Streusel: What Makes It So Good?

By Allison Fishman

Published on October 15, 2009

I've denuded many a coffee cake in my day: that streusel topping, all crumbly with sugar-and-butter pebbles just calls to me. I don't want the cake; I never want the cake. I just want the streusel.

According to the Oxford English Dictionary, the term streusel comes from the German verb streuen, which means "to sprinkle."

In it's simplest form, streusel is flour, sugar and butter, though many bakers add oats, or a little cinnamon to the topping, as Alice of Savory Sweet Life does with her sour cream blueberry coffee cake. Others, like Mary of One Perfect Bite, add nuts to their streusel for desserts like this incredible-looking apple custard pie.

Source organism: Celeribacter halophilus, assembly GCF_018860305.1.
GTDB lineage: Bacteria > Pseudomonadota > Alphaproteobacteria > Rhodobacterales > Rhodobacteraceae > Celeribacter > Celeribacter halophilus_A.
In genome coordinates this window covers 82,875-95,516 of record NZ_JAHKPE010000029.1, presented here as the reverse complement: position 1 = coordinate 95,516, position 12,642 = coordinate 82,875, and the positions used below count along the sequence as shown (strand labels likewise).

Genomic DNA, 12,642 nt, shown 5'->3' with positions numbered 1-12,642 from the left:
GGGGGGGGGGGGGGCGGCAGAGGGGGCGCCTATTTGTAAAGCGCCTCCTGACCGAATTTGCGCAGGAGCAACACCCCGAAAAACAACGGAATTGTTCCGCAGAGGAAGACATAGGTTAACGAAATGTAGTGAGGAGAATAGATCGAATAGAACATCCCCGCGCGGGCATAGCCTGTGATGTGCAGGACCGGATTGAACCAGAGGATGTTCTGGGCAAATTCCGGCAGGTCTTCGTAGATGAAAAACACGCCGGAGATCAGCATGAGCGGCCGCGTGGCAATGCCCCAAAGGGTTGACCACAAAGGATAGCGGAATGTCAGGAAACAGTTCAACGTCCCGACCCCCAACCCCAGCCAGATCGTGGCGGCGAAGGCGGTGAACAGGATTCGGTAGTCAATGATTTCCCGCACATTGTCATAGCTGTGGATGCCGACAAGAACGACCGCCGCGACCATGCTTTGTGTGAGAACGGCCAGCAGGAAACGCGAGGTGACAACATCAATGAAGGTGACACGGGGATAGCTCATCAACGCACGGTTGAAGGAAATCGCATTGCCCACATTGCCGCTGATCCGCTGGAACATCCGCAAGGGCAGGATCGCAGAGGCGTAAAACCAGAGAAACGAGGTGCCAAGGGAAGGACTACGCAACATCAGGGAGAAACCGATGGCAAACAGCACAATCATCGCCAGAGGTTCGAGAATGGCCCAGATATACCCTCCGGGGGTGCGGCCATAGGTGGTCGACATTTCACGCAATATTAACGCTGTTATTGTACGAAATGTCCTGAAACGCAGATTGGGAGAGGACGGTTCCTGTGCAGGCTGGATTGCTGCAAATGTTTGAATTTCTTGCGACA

My preferred streusel topping recipe has all three. Make an extra-large batch, leave it in the freezer, and use it whenever you've got a streusel craving. Take it out of the freezer, let warm up for 15 minutes (or until it's warm enough to crumble in your fingertips), and start topping.

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